Django recently released a new version of their framework to address a possible DOS attack when an attacker uses a very long password on a login form.
One of the best practices for passwords is to store a hash of the password instead of the raw value. In Symfony, the encoders are responsible for the hash creation (when a user creates an account) and verification (when a user tries to log in).
For most built-in encoders, the time is takes to compute a hash increases significantly with the length of the password. If an attacker submits random large passwords repeatedly, Symfony will be forced to do expensive computation.
All encoders are not vulnerable, but the recommended ones are. For
information, here are the times it takes to encode a password of 1 million
characters (lines with a
* denotes the built-in encoder default
|BCrypt (cost <14)||<1s|
|BCrypt (cost 18)||20s|
|BCrypt (cost 20)||78s|
|Pbkdf2* (1,000 it)||6s|
|MessageDigest* (5,000 it)||30s|
|Pbkdf2 (10,000 it)||55s|
As you can see, for the Pbkdf2 encoder, it takes almost one minute when the number of iterations is set to 10,000 (which is the number of iterations used in iOS 7.)
Symfony does not come with a default login/password form, but FOSUserBundle does. FOSUserBundle is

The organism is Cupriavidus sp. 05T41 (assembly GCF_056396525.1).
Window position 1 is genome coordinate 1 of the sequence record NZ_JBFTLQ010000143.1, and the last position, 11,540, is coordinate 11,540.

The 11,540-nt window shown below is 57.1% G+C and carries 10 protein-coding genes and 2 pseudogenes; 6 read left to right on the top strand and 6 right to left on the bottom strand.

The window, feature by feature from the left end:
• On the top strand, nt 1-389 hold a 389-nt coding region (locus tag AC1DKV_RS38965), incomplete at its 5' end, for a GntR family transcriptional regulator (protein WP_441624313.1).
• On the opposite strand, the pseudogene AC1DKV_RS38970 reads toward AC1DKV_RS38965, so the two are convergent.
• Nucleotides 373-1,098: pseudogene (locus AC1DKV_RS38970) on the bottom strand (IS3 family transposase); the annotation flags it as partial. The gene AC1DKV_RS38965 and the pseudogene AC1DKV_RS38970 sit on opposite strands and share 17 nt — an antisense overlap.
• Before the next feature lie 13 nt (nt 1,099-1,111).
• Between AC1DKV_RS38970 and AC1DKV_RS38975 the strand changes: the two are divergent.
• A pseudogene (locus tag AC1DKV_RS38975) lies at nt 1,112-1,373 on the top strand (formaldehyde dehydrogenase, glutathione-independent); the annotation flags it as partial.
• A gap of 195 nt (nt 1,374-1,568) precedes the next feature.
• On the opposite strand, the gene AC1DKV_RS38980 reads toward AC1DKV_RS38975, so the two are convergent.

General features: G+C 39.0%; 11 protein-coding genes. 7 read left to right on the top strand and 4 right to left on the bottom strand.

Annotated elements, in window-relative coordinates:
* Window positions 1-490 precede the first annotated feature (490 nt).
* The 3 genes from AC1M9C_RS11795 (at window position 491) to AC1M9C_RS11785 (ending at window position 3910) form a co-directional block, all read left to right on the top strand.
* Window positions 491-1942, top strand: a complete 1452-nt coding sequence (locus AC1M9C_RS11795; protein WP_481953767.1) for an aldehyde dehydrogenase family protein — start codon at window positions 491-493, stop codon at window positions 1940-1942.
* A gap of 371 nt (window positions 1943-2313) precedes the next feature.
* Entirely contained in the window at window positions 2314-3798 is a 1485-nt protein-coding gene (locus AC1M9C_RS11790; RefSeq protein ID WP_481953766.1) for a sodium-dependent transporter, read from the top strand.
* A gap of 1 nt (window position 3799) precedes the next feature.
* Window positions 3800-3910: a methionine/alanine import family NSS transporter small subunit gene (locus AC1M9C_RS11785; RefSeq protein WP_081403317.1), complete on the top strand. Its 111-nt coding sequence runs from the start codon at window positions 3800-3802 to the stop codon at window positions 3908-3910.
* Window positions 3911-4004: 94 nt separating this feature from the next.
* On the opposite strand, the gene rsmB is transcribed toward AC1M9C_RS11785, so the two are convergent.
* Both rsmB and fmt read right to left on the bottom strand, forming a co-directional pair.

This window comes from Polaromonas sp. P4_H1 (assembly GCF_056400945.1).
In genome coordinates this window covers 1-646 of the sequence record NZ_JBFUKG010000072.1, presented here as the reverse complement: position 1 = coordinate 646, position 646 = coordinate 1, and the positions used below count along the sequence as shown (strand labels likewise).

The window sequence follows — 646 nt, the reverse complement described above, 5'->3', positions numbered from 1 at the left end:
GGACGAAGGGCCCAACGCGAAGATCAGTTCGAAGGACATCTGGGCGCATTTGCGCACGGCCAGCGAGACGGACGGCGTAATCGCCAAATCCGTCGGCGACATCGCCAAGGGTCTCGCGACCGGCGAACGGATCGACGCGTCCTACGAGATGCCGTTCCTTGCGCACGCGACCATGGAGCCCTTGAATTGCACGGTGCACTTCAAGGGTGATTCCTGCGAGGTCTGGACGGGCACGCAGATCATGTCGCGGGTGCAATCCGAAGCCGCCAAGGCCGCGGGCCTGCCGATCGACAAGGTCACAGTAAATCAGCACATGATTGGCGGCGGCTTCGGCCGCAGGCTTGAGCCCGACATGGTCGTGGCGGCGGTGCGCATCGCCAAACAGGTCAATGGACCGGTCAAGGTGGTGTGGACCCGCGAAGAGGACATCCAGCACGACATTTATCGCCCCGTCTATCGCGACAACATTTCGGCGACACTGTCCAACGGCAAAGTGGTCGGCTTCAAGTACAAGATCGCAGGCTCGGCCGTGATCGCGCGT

vulnerable to this attack as there is no password length maximum in the
validation for the user password field. A new version of FOSUserBundle (1.3.3)
has just been released to fix this issue by adding a maximum length for a
valid password (set to
4096 by default). If your website uses a login form
without using FOSUserBundle, check that you set a max length validator for the
To better protect Symfony developers, Symfony 2.4 adds a hard limit of
4096 characters for
the maximum length of a password passed to the
isPasswordValid() methods (you need to call
$this->checkPasswordLength($raw); yourself if you have using a custom
encoder). So, you need to set the maximum length of your validator to the same
or lower limit.
We are also going to update the documentation with updated best practices about passwords and encoders.